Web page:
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Volunteering to help your career

How volunteering can help you in your career

Volunteering is a great way of helping those in need and giving something back to society. At the very same time it provides fantastic opportunities to gain new skills, knowledge, experience, and connections, which could enhance your existing career or shape a completely new one.

By volunteering you could:

  • Gain access to free training, resources and materials
  • Learn new skills or enhance existing ones
  • Expand your knowledge of certain healthcare related issues or health conditions 
  • Gain experience of working with new or different patient groups
  • Bridge knowledge/experience gaps that you might have otherwise found tricky to fill.
  • Make connections and widen your professional network
  • Regain confidence if you've been out of work or experienced set backs in recent employment.

It's also a great way to find out whether you feel suited to a particular environment and gain insight into working within certain fields.

In nearly all cases, the organisation or charity you volunteer with will offer free training, and you could gain transferable skills and experience within areas such as:

  • Communication
  • Budgeting 
  • Research
  • Advocacy
  • Campaigning
  • Public speaking or presenting
  • Leadership/management
  • Negotiation and influencing 
  • Mentoring
  • Education
  • Project management

How volunteering can help you personally

Evidence suggests that volunteering brings benefits not only to the people being helped, but also the volunteers themselves, aiding with:

  • Self esteem
  • Confidence
  • Self-worth
  • Sense of purpose
  • Social integration
  • Overall quality of life

Examples of volunteering to help your career

  • You want to apply for a job in a hospital, but feel cautious as you haven't worked on a ward for a long time. Most NHS trusts offer volunteering opportunities such “befriender volunteer," "ward volunteer," that you could explore.
  • You are interested in working in sexual health but don't have any experience. You could volunteer with a local sexual health charity, school/university, or sexual health service. See Jodie Bridges' career story as an example.
  • You want to gain more knowledge of a particular health condition e.g. diabetes. You could volunteer for Diabetes UK, helping run local support groups for people with diabetes or offering advice and support about diabetes to patients.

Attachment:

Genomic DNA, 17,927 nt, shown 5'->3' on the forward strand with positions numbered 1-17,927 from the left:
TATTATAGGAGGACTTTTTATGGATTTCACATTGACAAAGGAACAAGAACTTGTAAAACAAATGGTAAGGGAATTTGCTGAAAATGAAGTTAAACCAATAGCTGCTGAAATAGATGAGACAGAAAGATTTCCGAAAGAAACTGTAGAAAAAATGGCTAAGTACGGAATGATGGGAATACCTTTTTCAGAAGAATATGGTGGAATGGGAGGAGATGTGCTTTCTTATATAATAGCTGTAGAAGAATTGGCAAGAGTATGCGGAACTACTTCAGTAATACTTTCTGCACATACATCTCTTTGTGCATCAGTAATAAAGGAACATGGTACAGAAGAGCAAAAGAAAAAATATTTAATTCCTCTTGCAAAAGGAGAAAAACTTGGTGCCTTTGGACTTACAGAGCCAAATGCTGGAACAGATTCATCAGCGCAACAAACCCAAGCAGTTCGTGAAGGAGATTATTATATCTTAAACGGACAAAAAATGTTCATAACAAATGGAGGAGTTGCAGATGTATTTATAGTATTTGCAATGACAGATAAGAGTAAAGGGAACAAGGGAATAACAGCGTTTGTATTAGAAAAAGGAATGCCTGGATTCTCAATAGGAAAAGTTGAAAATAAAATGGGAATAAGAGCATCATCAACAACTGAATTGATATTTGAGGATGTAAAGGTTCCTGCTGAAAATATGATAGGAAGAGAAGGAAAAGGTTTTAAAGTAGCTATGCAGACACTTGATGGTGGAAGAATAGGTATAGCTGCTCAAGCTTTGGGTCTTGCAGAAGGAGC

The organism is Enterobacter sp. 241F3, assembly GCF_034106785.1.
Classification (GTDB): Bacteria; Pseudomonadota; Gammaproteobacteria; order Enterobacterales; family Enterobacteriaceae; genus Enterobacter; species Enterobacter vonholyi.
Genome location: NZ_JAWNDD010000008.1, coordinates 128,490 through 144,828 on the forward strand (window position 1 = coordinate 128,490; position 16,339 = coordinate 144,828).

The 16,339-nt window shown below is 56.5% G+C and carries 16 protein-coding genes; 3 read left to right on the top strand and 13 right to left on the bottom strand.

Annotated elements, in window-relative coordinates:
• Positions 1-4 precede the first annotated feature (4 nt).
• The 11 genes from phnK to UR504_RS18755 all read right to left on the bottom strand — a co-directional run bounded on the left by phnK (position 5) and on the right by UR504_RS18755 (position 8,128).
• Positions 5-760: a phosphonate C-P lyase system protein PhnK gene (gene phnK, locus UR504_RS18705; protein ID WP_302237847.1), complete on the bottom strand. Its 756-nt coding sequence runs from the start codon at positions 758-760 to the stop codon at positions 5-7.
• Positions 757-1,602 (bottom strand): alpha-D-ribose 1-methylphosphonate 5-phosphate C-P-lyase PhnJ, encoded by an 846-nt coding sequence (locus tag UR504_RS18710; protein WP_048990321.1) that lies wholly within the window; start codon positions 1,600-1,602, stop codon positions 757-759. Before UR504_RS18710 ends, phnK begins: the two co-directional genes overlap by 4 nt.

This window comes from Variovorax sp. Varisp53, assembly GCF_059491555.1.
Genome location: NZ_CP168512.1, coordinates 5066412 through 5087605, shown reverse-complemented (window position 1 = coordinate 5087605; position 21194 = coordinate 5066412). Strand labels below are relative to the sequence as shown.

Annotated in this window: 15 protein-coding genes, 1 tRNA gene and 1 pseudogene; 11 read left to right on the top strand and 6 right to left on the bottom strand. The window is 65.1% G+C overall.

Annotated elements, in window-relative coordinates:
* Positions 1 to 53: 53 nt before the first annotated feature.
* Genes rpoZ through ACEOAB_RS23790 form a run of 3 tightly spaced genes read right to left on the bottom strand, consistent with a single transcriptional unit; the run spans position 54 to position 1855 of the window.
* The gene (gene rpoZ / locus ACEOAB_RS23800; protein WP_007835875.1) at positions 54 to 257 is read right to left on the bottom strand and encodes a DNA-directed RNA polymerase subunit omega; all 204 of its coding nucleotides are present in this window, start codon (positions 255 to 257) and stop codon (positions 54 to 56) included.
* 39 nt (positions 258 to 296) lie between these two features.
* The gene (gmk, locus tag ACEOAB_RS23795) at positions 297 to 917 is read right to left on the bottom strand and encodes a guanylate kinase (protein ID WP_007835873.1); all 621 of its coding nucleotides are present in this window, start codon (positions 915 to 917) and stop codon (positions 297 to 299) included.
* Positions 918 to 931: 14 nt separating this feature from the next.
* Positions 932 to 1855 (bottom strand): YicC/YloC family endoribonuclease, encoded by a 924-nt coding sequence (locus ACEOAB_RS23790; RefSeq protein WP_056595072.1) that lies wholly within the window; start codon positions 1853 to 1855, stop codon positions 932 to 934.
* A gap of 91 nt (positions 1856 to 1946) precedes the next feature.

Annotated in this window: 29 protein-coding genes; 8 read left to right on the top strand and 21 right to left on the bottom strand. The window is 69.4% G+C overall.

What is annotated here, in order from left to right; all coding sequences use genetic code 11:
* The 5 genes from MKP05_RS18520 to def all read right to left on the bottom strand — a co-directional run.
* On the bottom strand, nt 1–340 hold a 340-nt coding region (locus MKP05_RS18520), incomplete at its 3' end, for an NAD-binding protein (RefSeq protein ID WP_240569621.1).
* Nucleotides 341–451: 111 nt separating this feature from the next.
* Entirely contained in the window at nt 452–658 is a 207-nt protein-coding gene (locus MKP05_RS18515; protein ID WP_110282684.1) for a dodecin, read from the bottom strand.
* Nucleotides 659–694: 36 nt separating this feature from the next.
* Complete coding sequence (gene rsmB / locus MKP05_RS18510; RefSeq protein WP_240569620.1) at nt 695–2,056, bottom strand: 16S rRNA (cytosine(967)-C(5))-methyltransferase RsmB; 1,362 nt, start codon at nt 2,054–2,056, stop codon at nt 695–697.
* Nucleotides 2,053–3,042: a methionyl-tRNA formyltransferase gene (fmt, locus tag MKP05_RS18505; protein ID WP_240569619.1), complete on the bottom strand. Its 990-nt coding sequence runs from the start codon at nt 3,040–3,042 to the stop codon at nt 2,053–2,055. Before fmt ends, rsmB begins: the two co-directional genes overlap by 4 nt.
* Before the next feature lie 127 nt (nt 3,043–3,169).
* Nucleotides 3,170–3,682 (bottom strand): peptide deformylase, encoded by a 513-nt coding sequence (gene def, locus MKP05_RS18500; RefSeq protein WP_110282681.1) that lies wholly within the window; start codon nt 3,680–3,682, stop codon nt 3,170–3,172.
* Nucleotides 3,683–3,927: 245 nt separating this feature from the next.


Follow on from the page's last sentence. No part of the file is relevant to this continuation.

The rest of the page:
• You want to pursue a career in palliative care, but want to make sure it's the right environment for you first. You could volunteer at a local hospice to gain insight and experience.
  • You want to work for a telephone based advice service like NHS 111, but have limited telephone advice skills or lack call centre experience. You could volunteer to work on helplines for charities such as the SamaritansAnxiety UK, or Nurse Lifeline.
  • You are interested in child safeguarding, working with children, or working in a school setting. You could volunteer for the NSPCC as a "speak out stay safe" volunteer, where you'd be trained to deliver sessions to children in schools.
  • You want to work for the NHS but have been out of work for a long time and lack confidence. You could volunteer as a NHS responder.
  • You want to enhance your counselling skills or are interested in developing knowledge around suicide prevention. You could volunteer with charities like Papyrus delivering suicide awareness sessions, or on the phonelines for charities like the Samaritans or the NSPCC. 
  • You are interested in working in urgent care. You could volunteer for an organisation like St John's Ambulance
  • You're a manager and would like more director level experience. You could volunteer for the board of a charity or local group as a chairperson or trustee, or for a steering group.

Useful resources

There are volunteering opportunities all over the UK in a range of different settings. You can explore some of the links below, but the list is by no means exhaustive. 

Alternatively you could organise your own volunteering activity such as setting up a local support group, setting up an online support group or offering to become an admin for an existing one, or organising a fundraiser, local event, or activity.

Important information

If you’re on the NMC register you should always consider your NMC code including any potential obligations regarding indemnity. See the RCN indemnity scheme or speak to the RCN if you're not sure.

If you're off sick from work and/or are under any restrictions, seek advice from your employer, GP, and/or Occupational Health team before agreeing to volunteer so that you are not in breach of contract or policy. Speak to the RCN if you're not sure about this and would like some advice.

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